HIGH RISE FLAWS NOT CONSIDERED
FOR most people, trying to understand WA’s complex planning system (six different planning bodies all with legislative powers) is a difficult task.
Yet the planning of towns and buildings has an impact on our everyday lives, so why make it so complicated?
What is clear is that the recent changes to the planning system have diminished the role of local government planning.
This is unfortunate because local government is elected and therefore represents the local community.
The recent approval of the 7storey high-rise mixed-use development at Sarasota Pass in Clarkson highlights the need to bring planning back to community representation through local government.
Sarasota high rise was approved by a development assessment panel, only two of which are Wanneroo councillors. The other three panellists do not represent Wanneroo council or our local community.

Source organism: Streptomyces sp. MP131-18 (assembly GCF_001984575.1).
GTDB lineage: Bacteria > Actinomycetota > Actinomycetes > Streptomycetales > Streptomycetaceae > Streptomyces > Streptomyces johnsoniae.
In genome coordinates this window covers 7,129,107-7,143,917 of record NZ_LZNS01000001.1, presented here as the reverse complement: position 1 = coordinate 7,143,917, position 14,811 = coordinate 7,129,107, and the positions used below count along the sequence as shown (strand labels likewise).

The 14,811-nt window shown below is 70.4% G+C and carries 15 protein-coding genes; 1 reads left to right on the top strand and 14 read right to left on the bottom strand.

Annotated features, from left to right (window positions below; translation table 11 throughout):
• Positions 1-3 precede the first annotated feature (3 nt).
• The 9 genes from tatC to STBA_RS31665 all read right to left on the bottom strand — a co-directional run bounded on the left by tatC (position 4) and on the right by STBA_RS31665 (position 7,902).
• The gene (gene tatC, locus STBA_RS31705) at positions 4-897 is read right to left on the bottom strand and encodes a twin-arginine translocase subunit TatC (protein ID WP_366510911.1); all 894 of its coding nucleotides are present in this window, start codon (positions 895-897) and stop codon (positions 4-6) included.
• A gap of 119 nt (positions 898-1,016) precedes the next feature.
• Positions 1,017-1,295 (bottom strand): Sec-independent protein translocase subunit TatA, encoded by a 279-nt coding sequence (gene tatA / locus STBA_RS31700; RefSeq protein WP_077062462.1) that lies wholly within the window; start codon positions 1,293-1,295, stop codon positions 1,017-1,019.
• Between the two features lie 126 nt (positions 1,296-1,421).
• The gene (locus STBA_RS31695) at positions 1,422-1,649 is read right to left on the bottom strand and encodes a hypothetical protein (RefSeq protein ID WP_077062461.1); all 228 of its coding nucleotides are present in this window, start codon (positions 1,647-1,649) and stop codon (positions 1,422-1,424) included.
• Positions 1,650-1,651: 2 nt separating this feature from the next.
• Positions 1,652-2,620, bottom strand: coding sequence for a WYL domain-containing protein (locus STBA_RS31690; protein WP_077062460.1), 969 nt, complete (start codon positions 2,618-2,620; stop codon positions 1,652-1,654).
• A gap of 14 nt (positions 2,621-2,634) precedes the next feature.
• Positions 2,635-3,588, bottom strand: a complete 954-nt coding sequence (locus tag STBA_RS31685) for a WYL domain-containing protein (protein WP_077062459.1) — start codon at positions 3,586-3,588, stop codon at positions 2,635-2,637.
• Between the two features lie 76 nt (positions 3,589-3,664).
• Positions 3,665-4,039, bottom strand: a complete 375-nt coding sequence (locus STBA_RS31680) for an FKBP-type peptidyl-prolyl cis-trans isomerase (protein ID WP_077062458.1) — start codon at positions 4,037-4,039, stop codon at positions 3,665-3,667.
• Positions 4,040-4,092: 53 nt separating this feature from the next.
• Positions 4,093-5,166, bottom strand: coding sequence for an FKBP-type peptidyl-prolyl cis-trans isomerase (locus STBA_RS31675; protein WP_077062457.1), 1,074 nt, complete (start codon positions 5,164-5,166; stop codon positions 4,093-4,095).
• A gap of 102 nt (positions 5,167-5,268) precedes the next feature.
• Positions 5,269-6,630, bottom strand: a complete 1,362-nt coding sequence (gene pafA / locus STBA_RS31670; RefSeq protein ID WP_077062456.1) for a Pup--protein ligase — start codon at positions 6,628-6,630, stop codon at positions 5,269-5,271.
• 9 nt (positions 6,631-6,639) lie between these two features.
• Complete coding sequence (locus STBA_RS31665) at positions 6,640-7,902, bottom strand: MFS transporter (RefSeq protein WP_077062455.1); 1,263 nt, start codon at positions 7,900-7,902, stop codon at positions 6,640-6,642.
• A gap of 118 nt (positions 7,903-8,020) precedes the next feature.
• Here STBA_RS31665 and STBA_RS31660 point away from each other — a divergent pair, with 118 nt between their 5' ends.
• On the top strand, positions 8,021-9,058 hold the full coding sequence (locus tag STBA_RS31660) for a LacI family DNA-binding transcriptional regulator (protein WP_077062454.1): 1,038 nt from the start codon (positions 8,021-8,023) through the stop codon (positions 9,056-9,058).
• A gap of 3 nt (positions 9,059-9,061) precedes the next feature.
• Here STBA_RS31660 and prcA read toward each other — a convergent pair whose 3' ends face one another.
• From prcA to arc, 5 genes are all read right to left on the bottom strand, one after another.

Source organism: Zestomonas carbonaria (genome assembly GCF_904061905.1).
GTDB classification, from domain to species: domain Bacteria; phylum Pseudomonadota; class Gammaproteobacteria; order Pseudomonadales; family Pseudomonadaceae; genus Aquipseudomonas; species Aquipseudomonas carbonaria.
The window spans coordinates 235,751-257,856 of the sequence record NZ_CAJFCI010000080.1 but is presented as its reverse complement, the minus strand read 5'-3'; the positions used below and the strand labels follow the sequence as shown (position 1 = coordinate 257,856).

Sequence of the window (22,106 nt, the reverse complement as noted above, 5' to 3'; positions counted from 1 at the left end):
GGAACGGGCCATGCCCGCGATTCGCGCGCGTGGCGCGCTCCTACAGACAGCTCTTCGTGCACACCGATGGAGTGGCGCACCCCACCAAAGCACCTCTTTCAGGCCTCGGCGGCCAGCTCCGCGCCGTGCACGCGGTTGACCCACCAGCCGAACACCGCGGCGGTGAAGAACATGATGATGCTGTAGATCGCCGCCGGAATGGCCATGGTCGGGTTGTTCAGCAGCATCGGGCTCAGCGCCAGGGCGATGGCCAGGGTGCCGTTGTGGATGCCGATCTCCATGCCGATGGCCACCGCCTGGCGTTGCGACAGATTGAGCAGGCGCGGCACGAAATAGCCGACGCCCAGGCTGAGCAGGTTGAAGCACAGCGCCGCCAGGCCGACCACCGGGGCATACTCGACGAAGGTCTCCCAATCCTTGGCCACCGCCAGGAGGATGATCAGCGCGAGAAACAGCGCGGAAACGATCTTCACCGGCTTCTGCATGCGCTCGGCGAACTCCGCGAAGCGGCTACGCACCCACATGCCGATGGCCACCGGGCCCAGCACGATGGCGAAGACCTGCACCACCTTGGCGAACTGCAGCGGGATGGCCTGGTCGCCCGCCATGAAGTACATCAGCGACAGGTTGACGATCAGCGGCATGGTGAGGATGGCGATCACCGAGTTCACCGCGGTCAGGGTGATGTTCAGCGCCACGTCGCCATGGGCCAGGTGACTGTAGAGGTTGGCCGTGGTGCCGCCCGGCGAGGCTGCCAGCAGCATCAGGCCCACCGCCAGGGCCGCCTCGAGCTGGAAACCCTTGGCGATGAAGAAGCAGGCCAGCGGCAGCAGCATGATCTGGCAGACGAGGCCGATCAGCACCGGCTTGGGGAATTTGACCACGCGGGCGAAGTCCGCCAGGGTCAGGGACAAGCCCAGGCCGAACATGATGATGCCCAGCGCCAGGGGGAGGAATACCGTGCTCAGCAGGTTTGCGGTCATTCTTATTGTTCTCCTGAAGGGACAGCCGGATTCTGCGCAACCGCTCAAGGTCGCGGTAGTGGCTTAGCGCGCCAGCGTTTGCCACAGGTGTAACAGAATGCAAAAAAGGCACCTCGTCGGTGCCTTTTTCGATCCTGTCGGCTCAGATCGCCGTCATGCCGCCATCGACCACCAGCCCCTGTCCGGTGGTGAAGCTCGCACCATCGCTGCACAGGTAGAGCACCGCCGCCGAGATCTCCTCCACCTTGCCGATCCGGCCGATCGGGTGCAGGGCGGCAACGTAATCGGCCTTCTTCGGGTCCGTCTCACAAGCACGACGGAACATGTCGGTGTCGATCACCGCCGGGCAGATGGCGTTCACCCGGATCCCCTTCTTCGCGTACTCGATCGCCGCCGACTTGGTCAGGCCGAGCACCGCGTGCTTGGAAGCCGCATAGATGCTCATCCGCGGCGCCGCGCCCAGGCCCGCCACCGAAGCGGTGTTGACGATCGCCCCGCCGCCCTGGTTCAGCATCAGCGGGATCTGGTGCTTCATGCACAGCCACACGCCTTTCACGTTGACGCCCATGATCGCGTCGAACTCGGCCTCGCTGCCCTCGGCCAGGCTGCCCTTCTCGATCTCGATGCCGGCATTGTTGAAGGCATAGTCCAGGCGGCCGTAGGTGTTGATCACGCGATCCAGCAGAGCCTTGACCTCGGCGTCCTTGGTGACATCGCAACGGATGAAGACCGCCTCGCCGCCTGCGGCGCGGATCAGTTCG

The application only allowed for a two-week public consultation period.
Maybe this is why the DAP did not have enough time to assess critical flaws frequently observed in high density residential.
Perhaps world-renowned Danish architect Jan Gehl’s experience and observations of high density best explains these flaws:
Anybody living above the fifth floor is not part of the community anymore and can’t see what’s going on at ground level.
High rise separates people from the street, outdoors, the town and other people, ending up with enclaves and gated communties.
High rise scale is not human scale. High rise is so tall it makes no visual sense to people at eye level and this can be isolating.
It is questionable whether the scale of the Sarasota Pass building at seven storeys is in keeping with the scale of the other Ocean Keys buildings’ maximum height three storeys. ANTHONY JAMES, Clarkson